1. Beautifully written Hayley! Calisthenics has done so much to shed it’s dated image and longstanding prejudices within the wider dance and general community. It is wonderful and refreshing to read something that reinforces this rather than the negative scrutiny that always falls to the lowest common denominator of pitting woman against woman. We and our beloved Cali are far better than a ‘cut-throat’ world in pursuit of a graceful title. In fact the broad base of calisthenics in Australia is incredibly removed from the pointed competition of the RSSS most graceful and an obsession with winning. It is so encouraging to now hear much more conjecture from the audience on the quality of the calisthenics work, the creativity of the chorey, the direction of our items than a simple analysis of who won or not. And that is progress.

    Like

  2. Hi. Fantastic article and explanation. Succinct and to the point.
    I’d really like to make something like an inspirational quote out of a slight variant of the excerpt below, but don’t want to do so without your permission. Something that can be posted on Facebook, Instagram and Twitter as a photo, and hashtagged and all that business. let me know what you think. Email is bilston_beth@hotmail.com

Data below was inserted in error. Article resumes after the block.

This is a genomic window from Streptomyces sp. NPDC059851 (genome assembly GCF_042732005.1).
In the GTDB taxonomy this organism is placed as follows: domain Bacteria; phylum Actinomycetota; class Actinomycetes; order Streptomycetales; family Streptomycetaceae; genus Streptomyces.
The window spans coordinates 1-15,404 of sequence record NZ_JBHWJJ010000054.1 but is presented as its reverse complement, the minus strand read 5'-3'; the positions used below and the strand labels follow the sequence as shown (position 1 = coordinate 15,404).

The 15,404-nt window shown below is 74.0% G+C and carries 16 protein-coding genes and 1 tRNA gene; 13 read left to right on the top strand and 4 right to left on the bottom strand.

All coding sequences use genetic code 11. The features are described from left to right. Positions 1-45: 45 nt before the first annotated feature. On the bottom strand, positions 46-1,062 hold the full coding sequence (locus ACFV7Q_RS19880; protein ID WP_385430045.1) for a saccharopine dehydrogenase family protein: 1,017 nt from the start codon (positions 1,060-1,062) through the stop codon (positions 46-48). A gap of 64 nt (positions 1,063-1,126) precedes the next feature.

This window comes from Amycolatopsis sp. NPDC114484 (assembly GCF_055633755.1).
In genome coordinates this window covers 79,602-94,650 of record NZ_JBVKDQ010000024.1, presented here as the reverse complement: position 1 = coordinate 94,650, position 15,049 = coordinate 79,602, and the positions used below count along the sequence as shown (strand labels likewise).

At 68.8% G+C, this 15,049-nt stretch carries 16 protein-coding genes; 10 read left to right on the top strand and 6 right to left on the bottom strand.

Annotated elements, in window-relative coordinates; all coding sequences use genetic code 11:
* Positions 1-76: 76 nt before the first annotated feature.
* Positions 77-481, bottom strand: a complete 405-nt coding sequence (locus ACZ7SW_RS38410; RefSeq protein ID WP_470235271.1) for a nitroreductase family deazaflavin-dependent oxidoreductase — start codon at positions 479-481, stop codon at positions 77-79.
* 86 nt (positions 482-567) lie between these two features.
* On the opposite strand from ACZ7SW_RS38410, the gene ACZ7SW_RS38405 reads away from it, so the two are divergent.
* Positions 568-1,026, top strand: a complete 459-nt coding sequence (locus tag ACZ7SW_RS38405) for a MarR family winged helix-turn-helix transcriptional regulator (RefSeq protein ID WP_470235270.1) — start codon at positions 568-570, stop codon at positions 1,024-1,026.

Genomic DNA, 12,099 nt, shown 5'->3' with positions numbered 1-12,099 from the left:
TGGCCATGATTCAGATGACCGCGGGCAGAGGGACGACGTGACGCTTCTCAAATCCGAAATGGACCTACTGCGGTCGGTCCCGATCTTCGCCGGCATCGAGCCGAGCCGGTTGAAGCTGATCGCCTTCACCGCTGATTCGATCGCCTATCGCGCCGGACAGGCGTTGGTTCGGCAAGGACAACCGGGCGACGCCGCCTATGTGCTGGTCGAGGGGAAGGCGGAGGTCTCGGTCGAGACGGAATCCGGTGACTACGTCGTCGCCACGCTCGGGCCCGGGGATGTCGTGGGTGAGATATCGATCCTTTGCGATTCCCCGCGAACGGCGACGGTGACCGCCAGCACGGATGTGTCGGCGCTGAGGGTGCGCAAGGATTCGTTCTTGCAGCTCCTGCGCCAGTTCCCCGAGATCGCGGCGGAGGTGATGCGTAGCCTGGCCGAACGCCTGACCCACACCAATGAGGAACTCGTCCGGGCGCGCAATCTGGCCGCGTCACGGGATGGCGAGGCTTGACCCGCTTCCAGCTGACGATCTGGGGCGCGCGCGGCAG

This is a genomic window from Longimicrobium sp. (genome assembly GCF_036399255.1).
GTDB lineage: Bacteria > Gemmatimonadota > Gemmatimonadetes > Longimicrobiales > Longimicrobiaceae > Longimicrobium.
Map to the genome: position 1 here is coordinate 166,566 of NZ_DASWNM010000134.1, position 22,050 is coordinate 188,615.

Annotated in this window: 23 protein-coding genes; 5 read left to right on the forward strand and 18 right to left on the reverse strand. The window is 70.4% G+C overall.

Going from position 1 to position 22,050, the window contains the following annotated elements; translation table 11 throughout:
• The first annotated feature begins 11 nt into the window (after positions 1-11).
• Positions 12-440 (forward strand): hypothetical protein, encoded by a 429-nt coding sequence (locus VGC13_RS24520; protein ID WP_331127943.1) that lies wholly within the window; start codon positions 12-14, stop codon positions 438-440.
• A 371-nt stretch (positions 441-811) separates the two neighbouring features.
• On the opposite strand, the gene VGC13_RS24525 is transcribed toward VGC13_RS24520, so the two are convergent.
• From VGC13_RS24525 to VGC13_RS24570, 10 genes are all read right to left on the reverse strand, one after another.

“It is a multi-discipline dance sport. In the one sport you get to do precision marching, gymnastic-based movements, brain-bending apparatus, ballet, jazz, singing and musical theatre. All. In. The. One. Class”.

    Like

    1. Hi Bilee,
      I’m happy for you to do that and acknowledge the address of my blog or blog post in a small, but readable print in the bottom right hand corner or similar. I look forward to seeing the final product! Feel free to share it in a comment here, or my Twitter handle is @bthehumnelement.

      Like

Leave a Reply

Fill in your details below or click an icon to log in:

WordPress.com Logo

You are commenting using your WordPress.com account. Log Out /  Change )

Twitter picture

You are commenting using your Twitter account. Log Out /  Change )

Facebook photo

You are commenting using your Facebook account. Log Out /  Change )

Connecting to %s